Related: Dozens of claims about election fraud, debunked: Politifact

Getting even one measure before voters is a time consuming and expensive process. Sponsors of a constitutional ballot initiative have to collect nearly 900,000 signatures, and they have to make sure their ballot language can pass legal muster. By law, initiatives must be limited to a single subject, and they can’t mislead voters.

The Florida Supreme Court has already shot down at least one high-profile ballot initiative that organizers hoped to get before voters in 2022: a provision that would have legalized marijuana for recreational use.

Related: Florida marijuana legalization dealt blow by Florida Supreme Court

Once an initiative is cleared for the ballot, it must get 60 percent support to be added to the state constitution.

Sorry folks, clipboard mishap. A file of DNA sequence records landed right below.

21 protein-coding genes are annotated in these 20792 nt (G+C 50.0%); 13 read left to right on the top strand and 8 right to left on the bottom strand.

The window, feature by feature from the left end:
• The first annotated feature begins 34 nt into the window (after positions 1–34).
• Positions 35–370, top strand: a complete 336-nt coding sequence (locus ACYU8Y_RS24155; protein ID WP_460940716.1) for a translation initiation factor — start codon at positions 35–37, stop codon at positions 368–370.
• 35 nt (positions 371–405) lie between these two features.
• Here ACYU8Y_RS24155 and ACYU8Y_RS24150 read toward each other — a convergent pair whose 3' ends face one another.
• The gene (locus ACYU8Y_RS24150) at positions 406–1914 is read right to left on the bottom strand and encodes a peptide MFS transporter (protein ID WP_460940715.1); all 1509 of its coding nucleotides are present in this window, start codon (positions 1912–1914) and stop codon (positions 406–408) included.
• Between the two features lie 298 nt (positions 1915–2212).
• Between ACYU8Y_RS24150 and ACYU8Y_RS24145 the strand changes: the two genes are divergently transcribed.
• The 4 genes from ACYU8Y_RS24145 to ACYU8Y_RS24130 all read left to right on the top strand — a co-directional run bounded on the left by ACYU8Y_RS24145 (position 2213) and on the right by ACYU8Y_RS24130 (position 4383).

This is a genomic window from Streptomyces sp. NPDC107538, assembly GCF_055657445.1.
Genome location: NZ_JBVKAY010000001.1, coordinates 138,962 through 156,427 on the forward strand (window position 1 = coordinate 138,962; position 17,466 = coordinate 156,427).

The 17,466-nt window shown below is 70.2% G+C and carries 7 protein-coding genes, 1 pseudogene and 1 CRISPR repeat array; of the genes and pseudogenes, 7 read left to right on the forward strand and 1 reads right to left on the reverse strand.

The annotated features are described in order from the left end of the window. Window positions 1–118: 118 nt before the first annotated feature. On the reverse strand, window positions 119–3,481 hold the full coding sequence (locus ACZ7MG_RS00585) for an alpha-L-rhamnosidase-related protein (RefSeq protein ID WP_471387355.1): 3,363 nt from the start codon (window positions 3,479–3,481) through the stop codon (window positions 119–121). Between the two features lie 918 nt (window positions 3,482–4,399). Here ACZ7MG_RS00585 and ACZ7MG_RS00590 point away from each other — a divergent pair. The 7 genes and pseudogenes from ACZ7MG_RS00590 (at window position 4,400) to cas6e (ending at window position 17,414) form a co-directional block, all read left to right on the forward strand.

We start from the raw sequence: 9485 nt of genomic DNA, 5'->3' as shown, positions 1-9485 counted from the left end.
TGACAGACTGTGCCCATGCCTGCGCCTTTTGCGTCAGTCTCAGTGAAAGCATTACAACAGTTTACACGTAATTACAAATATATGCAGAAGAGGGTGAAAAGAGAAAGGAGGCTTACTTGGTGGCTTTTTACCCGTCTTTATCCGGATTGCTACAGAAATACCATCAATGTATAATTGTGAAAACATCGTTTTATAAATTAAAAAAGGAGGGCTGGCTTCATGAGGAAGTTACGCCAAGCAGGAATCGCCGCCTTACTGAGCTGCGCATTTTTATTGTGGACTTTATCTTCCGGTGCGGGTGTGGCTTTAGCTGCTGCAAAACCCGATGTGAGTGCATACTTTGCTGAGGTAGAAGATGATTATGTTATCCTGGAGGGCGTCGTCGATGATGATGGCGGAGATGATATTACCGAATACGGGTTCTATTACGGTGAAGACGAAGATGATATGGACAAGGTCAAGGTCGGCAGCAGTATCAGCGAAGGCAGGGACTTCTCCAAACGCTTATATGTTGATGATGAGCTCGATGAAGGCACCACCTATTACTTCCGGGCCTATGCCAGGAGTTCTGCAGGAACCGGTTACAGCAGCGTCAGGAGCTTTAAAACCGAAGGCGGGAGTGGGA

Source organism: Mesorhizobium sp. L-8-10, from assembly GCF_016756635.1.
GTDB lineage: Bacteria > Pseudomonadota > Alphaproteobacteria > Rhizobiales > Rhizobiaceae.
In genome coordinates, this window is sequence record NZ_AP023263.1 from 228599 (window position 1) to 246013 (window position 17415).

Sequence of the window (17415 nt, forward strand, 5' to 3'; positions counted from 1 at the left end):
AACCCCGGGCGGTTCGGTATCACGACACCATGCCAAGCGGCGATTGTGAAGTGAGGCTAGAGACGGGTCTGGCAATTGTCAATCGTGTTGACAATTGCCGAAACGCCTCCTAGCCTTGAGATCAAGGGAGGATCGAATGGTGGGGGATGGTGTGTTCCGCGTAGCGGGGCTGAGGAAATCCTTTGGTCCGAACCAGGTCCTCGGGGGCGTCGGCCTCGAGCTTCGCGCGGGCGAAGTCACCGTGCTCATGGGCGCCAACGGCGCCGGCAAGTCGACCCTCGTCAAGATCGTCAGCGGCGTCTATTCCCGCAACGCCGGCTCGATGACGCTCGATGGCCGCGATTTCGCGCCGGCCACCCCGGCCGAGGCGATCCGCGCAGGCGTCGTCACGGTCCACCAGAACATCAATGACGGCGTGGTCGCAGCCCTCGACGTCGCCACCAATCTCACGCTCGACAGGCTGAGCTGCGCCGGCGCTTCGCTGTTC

It will be very difficult for any of Shaw’s proposals to garner the necessary momentum to appear on the 2022 ballot. But the organizer said he would keep the efforts alive into future political cycles, if necessary.

“We want it to be now, obviously, because every session, the Legislature appears to want to make it harder to get a ballot initiative on the ballot,” Shaw said.

The Legislature has indeed made it more difficult for organizations to start ballot initiatives in recent years. Most recently, lawmakers passed — and DeSantis signed into law — Senate Bill 1890, which limits individual contributions to ballot initiatives to $3,000. The limit only applies during the period of time before the initiative is cleared to appear on the ballot, but the new law is still a significant hurdle for those who want to get initiatives onto the ballot. Signature gathering is not cheap.

Shaw said he is confident his initiatives will succeed despite the new rules. But he also said he believes courts will strike down SB 1890.

“I think it’s pretty blatantly unconstitutional,” he said.

State records show that Shaw is already the chair of three separate political committees, which he’ll use to raise money for each individual initiative.